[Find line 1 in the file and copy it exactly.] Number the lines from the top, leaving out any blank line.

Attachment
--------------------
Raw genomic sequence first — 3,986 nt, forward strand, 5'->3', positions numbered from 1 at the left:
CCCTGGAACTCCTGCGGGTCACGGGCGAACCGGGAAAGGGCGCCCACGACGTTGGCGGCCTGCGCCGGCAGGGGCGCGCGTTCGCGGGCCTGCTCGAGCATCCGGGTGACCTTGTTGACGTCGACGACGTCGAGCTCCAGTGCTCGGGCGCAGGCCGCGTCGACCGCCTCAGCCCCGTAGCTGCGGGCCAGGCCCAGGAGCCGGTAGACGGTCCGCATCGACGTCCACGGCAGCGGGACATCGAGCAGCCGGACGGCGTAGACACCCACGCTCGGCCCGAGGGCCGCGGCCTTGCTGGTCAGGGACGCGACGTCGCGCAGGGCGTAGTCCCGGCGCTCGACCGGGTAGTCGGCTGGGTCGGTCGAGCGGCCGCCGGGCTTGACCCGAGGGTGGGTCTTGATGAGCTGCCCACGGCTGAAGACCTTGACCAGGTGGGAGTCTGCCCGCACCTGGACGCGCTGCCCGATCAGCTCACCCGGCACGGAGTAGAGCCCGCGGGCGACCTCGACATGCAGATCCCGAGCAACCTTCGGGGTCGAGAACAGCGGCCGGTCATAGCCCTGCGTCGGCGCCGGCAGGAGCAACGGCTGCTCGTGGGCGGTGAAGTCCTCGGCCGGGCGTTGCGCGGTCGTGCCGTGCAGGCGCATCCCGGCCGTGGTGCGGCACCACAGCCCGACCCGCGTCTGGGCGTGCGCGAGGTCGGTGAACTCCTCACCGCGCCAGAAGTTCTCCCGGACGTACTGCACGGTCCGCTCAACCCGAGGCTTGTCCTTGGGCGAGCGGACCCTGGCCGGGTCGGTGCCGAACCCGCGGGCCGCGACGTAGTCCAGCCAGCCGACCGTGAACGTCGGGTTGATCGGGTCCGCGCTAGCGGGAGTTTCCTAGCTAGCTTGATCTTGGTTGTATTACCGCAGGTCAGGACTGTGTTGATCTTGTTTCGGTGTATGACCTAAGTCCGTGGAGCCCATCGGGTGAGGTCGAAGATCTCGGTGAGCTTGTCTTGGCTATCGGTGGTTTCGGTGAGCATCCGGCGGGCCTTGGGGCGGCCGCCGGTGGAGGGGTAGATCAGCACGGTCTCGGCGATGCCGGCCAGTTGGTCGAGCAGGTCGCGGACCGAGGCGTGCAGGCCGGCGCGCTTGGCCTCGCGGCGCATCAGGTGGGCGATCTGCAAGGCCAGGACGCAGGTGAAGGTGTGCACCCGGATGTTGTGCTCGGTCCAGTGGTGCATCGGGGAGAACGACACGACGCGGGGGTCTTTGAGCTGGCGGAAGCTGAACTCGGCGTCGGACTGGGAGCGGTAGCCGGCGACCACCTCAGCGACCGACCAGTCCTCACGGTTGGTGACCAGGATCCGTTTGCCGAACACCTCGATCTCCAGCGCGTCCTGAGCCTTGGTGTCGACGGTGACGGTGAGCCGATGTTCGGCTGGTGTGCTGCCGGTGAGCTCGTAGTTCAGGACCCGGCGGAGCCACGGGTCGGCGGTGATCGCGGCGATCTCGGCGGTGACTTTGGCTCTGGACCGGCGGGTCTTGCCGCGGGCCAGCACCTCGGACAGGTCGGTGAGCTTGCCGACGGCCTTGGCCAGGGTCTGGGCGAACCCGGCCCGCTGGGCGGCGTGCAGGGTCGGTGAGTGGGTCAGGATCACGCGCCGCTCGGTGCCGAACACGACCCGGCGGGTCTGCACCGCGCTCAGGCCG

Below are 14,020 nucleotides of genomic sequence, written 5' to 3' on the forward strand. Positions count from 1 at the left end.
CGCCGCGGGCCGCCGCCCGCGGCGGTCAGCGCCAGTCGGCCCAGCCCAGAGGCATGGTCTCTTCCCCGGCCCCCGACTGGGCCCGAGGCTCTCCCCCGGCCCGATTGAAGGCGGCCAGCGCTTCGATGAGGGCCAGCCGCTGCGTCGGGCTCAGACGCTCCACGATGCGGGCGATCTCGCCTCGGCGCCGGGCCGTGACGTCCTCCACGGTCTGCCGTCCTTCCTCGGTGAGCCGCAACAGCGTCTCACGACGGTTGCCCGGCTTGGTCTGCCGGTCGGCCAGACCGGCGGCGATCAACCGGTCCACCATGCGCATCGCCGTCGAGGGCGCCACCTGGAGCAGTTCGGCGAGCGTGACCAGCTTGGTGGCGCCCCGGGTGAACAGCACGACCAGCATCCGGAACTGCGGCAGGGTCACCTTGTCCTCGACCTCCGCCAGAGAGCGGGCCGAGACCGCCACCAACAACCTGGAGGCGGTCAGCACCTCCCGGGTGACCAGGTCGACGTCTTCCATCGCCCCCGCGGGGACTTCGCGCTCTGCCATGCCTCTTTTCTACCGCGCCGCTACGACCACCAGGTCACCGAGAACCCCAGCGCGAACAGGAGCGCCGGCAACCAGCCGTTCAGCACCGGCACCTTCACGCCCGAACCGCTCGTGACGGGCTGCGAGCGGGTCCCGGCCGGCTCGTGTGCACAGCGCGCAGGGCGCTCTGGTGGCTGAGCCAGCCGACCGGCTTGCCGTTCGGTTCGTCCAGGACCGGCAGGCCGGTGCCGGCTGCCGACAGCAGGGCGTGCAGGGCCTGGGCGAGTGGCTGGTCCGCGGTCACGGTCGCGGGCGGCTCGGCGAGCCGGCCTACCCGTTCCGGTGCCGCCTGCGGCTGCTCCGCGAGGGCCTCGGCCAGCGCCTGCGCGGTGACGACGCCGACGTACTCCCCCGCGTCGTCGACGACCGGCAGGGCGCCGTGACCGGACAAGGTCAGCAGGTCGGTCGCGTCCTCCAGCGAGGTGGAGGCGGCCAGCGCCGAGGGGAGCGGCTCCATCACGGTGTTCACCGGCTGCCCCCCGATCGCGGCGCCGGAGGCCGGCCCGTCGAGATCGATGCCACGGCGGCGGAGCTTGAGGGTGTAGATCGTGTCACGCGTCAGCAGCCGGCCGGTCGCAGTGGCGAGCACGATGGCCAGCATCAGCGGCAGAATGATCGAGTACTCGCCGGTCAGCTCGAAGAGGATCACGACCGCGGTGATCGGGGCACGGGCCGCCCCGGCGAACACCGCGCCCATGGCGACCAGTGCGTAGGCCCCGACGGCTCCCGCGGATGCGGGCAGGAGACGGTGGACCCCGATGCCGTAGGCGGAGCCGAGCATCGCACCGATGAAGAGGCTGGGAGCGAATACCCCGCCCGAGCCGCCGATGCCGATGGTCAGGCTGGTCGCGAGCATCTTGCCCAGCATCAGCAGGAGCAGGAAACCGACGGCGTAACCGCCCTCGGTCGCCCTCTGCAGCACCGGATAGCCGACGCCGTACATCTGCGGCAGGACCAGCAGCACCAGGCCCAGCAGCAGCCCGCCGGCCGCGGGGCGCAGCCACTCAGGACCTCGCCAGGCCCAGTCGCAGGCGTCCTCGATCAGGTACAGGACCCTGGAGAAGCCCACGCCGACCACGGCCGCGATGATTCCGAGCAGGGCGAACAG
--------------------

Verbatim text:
Raw genomic sequence first — 3,986 nt, forward strand, 5'->3', positions numbered from 1 at the left: